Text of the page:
How to Plan an Exit Strategy for Your Business

When you are working to get a business off the ground, planning an exit will be the last thing on your mind. You are probably thinking the good …

When you are working to get a business off the ground, planning an exit will be the last thing on your mind. You are probably thinking the good times will roll on forever, but the day will eventually come when you want to leave. Therefore, tempting though it is to ignore this issue, there are some very good reasons why you need to think about an exit strategy long before you want to leave the business.

Why Leave the Business?

There are many reasons why you might want to exit the business. If you have reached retirement age, it is definitely time to take a break and enjoy the fruits of your labor. Another common reason why people decide to leave is that they are no longer challenged. The hard work is done and they are ready to move on and start all over again. You may also need to pay off a co-director or outside investor, and the only way to release the necessary funds is to cash in the business.

A Lifestyle Company

You may decide you don’t need an exit strategy of course. Running the company purely for profit works for small, privately owned businesses. Instead of keeping working capital in the company in order to grow it, take every penny out and enjoy a great lifestyle. In the short-term, this is fun, but there are tax implications, and when there is no money left or you are bored, it’s time to call it quits.

Common Exit Strategies

There are several ways you can exit a business without financial loss.

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·         Liquidation is an option. If the business is not worth anything or you don’t have time to look at other options, close the doors and call it a day. Any money left in the business must be used to pay off creditors, but you and any other shareholders can have what’s left.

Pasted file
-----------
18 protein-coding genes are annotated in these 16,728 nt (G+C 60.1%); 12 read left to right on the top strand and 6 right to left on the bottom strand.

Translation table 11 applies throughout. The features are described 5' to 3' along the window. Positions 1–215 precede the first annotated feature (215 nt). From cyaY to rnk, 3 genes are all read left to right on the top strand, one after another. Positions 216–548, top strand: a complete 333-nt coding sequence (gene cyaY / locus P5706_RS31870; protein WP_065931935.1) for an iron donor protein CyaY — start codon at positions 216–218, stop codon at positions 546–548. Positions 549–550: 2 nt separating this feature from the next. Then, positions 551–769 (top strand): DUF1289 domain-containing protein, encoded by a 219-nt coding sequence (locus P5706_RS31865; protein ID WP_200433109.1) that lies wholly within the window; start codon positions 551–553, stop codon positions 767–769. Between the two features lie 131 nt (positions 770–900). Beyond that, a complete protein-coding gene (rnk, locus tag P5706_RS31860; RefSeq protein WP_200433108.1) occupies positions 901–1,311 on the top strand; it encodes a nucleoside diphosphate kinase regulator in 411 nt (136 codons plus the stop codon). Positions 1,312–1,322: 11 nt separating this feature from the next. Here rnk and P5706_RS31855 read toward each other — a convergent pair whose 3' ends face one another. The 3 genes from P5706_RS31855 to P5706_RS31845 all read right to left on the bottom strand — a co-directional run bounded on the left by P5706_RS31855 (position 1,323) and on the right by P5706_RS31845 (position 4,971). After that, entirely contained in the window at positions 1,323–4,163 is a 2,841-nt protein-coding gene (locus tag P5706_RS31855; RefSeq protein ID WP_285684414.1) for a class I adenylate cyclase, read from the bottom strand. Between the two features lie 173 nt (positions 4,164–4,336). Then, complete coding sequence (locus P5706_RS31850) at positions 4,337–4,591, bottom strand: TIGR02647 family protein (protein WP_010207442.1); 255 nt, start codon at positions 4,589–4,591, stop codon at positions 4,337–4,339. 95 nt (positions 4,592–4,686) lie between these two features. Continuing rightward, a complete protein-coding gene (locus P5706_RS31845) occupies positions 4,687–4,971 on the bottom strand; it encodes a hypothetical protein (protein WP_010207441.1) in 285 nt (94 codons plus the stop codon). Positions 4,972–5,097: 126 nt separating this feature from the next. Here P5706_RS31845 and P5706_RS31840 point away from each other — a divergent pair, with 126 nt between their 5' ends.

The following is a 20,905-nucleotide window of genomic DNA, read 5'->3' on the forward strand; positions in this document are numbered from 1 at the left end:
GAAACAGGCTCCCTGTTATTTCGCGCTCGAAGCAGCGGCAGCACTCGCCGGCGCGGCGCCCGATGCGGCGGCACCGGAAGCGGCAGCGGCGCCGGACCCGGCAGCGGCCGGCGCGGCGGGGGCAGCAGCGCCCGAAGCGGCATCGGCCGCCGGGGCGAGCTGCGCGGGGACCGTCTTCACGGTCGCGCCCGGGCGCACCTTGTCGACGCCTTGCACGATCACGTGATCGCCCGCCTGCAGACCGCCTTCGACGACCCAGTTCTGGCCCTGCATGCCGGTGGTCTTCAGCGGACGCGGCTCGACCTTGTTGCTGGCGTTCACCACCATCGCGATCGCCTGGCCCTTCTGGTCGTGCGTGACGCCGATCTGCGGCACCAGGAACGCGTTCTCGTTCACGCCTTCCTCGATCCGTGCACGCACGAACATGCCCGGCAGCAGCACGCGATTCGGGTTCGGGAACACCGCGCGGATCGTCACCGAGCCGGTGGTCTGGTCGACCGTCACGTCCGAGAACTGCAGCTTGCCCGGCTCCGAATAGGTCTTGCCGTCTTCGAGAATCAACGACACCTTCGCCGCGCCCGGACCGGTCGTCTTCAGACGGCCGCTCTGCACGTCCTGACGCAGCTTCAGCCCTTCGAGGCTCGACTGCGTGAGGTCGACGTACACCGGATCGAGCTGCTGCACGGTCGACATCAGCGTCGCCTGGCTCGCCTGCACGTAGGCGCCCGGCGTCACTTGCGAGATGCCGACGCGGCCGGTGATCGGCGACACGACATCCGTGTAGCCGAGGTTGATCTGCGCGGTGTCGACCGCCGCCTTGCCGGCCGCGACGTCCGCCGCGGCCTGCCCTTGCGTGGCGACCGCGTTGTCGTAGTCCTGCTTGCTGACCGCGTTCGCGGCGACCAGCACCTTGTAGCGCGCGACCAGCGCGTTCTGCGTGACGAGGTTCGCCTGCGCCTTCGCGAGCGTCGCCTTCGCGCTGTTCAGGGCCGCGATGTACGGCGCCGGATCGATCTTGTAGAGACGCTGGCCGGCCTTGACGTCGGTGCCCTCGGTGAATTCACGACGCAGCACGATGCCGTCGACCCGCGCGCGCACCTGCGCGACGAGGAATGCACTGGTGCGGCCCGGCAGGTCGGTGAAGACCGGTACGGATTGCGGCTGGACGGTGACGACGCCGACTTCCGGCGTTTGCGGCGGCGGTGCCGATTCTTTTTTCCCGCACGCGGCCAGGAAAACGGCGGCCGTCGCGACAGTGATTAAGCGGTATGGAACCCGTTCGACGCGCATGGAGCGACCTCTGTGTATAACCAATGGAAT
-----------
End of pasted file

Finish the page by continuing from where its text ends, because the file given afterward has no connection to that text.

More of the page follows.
·         Selling the business to someone who has the skills to take it forward is a great way to exit stage left. They pay you an agreed sum, you pay off any creditors, and what’s left is yours.

·         Handing over the business to family members, typically children, is common in family run companies. It can work if your children are capable of guiding the business forward, but it can also cause a lot of grief if everyone falls out.

·         Merging with a similar business is another option. You combine resources and if you are ready to slip away quietly, agree a severance package and everyone is happy.

·         If you have a successful business, you may find that a larger company wants to acquire it. Sometimes large companies will buy out a smaller company in order to move into a new market. The more successful the business is, or the more strategic worth it has, the more the acquirer will pay, so it is a win-win exit for you.

Don’t leave it until the eleventh hour to decide upon an exit strategy. Make use of business valuation services from Avenue M Advisors and find out what your business is worth.


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